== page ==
Which cars carry the greatest risk of fatal accidents? If you said "smaller is more dangerous," you're on the right track.
In latest Insurance Institute for Highway Safety study of which car models sustain the highest rate of driver fatalities, the seven worst models were all what IIHS classifies as minicars or small cars. While this verifies the commonsense notion that such vehicles would fare worse in serious crashes, it also shows a surprisingly huge gap in fatalities between the smallest and largest cars on the road.
Of the seven worst, the Hyundai Accent, Kia Rio and Toyota Scion tC all have over 100 driver fatalities per million registered vehicle years. (A registered vehicle year is one vehicle registered for one year). The next four vehicles on the worst list -- the Chevrolet Spark, Nissan Versa, Ford Fiesta sedan and the Kia Soul -- all have fatality rates over 80 (see first table below).
By contrast, 11 vehicles -- mostly large and midsize cars and SUVs -- have zero fatalities by the same measure (see second table below).
In model categories, four-door minicars had a rate of 87 per million registered vehicle years versus six for the lowest category, four-wheel drive large luxury SUVs. That's roughly 15 times the risk of fatalities.
And it's something to consider when deciding what car to buy. Published crash test ratings compare vehicles in the same category against one another. But in real-world accidents, small cars often will be colliding with bigger vehicles.
The IIHS study covers four years from the start of 2012 to the end of 2015, using the latest available data. It gives fatality rates for drivers of 2014 models but includes the same vehicles back to 2011 models. The study compares fatality figures from the National Highway Traffic Safety Administration with registration data from IHS Automotive (the IIHS data covers only drivers, given that every car in an accident has one of those but not necessarily any passengers).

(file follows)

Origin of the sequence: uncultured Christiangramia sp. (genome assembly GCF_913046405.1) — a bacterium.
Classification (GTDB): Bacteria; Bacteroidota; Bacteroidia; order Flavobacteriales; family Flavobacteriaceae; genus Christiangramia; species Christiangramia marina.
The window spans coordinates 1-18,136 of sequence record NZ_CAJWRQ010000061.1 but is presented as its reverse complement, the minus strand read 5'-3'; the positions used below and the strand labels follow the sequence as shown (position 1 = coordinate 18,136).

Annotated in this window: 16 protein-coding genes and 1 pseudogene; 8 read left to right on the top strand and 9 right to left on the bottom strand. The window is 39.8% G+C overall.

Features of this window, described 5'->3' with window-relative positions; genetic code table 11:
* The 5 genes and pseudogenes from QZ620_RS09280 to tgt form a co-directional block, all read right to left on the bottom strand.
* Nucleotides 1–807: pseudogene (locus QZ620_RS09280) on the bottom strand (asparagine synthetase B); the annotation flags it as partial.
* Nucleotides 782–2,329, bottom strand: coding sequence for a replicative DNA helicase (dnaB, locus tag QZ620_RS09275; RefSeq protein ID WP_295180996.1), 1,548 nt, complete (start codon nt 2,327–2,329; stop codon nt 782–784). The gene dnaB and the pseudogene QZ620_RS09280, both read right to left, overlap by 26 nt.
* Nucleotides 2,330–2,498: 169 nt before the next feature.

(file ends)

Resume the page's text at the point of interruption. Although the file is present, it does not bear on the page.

The total number of annual highway deaths had been trending downward since the 1970s and fell sharply during the Great Recession. But that total has started rising again beginning in 2015 as the economy has improved, unemployment has fallen and Americans are driving more, according to IIHS. More driving generally results in more fatalities.
Previous studies showed death rates falling because of improved safety equipment in cars. "Vehicles continue to improve, performing better and better in crash tests," said David Zuby, IIHS executive vice president and chief research officer. "The latest driver death rates show that there's a limit to how much these changes can accomplish without other kinds of efforts."
Remaining safety issues include distracted driving and driving under the influence, as well as speeding.
The IIHS report also speaks to the hope that self-driving vehicles can greatly reduce traffic accidents and fatalities. "The recent surge in crash avoidance technologies along with the development of autonomous vehicles has the potential to bring down crash rates," it said.
"However it will be decades before such technologies are present in all new vehicles," the IIHS added. "Vehicles with varying degrees of automation will be sharing the road with conventional vehicles for some time."